—— By Cameron Bridge/Nicola Valley Museum & Archives


As the horrors of the First World War were coming to an end, another new horror was brewing back home. 

Believed to have started on a pig farm in Kansas, the Spanish Flu is presumed to have been a variant of H1N1 or Swine Flu that rapidly became a worldwide pandemic, reaching both the trenches of France and the people at home waiting for their sons, fathers, brothers, and cousins to return home.

Merritt wasn’t immune to this disease and it rapidly spread itself around the community and the surrounding areas in the fall of 1918. 

Just as the most recent pandemic, the Spanish Flu heavily taxed the medical personnel of the Nicola Valley, including of course the nursing staff.

On October 22, 1918, at the recommendation of local health officials, an Order-In-Council was passed by the Merritt city council. 

The order was that all public buildings, including churches, pools, theatres, and schools, as well as any public gatherings were to be shut down to help prevent the spread of the virus. 

Unfortunately, the order came a bit too late as the epidemic overwhelmed the city. 

The hospital soon became overwhelmed with patients, and so to help prevent Spanish Flu victims from spreading to other patients in the hospital, a temporary isolation hospital was set up in city hall.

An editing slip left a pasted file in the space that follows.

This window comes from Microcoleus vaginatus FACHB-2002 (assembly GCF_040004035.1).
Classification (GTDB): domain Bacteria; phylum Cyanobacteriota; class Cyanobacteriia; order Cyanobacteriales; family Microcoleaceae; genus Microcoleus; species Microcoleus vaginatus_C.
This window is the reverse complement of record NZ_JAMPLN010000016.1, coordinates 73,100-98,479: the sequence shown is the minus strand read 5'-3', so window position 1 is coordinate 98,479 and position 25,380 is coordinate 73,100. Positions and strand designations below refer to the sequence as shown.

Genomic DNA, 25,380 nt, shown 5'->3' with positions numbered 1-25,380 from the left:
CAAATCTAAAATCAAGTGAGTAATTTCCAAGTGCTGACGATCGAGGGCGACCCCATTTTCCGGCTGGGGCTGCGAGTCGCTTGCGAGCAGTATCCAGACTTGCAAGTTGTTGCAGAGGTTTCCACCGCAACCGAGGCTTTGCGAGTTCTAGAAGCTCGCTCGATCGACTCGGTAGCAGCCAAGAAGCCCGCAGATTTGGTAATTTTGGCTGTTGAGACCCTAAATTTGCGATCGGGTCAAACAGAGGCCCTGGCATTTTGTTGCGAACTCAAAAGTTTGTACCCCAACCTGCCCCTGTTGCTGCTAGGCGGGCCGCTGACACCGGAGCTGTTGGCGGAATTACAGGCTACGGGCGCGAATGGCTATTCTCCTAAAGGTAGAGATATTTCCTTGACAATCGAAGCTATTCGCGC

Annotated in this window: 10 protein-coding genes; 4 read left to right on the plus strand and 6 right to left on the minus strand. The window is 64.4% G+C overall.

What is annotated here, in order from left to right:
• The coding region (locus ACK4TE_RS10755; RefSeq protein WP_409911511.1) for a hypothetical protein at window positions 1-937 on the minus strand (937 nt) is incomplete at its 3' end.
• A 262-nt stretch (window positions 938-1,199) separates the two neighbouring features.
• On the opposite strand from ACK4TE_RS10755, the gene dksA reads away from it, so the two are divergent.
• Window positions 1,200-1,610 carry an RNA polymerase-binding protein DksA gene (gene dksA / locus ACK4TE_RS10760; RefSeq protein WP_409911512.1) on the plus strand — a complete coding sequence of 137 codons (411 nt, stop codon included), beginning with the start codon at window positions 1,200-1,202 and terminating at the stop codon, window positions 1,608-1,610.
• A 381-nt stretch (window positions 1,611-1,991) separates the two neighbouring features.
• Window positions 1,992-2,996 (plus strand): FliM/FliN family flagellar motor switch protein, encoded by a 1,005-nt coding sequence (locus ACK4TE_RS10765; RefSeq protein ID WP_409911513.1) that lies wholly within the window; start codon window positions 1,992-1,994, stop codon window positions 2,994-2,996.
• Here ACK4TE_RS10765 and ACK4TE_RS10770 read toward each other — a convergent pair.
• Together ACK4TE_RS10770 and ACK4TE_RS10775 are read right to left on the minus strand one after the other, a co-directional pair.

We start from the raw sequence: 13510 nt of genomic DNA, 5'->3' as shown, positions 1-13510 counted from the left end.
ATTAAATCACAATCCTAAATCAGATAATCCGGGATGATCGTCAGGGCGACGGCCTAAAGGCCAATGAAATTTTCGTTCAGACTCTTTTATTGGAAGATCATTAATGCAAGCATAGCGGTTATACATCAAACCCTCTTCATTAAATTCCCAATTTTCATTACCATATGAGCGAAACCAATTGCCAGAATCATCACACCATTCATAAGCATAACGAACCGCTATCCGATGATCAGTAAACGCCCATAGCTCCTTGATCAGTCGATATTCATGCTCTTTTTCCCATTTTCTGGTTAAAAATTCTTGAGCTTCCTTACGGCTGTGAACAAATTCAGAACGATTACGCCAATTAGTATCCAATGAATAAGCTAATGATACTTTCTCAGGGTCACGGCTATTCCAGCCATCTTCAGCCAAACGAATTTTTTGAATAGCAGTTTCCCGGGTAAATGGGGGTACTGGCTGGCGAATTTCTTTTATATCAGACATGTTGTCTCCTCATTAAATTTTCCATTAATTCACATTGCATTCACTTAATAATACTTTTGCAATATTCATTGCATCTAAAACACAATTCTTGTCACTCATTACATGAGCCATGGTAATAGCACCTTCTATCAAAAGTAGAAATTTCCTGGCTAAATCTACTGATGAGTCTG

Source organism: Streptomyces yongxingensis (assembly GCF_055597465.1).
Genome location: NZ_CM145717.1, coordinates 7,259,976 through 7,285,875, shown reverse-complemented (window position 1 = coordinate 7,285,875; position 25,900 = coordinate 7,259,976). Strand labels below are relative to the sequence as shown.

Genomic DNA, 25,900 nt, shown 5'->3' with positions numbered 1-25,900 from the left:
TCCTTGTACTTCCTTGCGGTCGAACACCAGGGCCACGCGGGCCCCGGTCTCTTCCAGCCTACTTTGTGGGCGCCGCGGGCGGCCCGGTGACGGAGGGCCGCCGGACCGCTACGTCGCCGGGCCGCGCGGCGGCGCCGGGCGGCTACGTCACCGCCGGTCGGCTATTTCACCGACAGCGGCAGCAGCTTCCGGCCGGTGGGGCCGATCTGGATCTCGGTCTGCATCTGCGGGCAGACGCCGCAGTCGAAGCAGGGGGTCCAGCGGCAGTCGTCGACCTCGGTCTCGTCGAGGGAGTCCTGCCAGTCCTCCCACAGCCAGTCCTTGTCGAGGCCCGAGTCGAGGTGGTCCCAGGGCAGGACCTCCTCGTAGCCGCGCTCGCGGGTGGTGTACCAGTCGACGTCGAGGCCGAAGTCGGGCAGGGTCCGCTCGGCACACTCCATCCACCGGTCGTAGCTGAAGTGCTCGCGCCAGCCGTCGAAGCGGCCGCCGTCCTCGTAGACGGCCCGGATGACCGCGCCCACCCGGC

The supervision of this hospital was placed under the care of Nurse Glen with assistance from Nurse Bond with Nurse Batton volunteering the overwhelmed nurses. Nurse Glen had only just graduated from Winnipeg General Hospital a couple of weeks before she came to Merritt and was placed in charge of the emergency hospital.

The Spanish Flu heavily effected the Indigenous Peoples of Canada and the US. Due to the racial policies of the Nicola Valley General Hospital, First Nations people could not be treated at the hospital in Merritt and so Shulus had a small hospital that was operated by Dr. Tutill. 

As the virus swept the Indigenous communities of the Nicola Valley, the hospital soon became overwhelmed and couple of nurses were sent to help manage and operate the hospital, as Dr. Tutill was needed all across the valley at the time and would often sleep in the car that was sent to drive him between the different places he was needed. 

The nurses that were sent were Nurse Sophie Steffens and Nurse Mary (born Bresnik) Ovington, and later after Nurse Bresnik fell ill, Nurse Dunnigan was called to help in Shulus.

Nurses and medical personnel are not immune to the diseases that they help treat, and thus especially during epidemics such as the Spanish Flu and recently with Covid, they place their health on the line by continuing to provide the care that the patients need. 

A number of nurses fell ill due to the Spanish Flu during the couple months it ravaged the Nicola Valley. Nurses Mary Bresnik, Berentzen, Ritchie, Ruby Howes, Menzies, and Edmonds all fell ill while trying to help sick patients.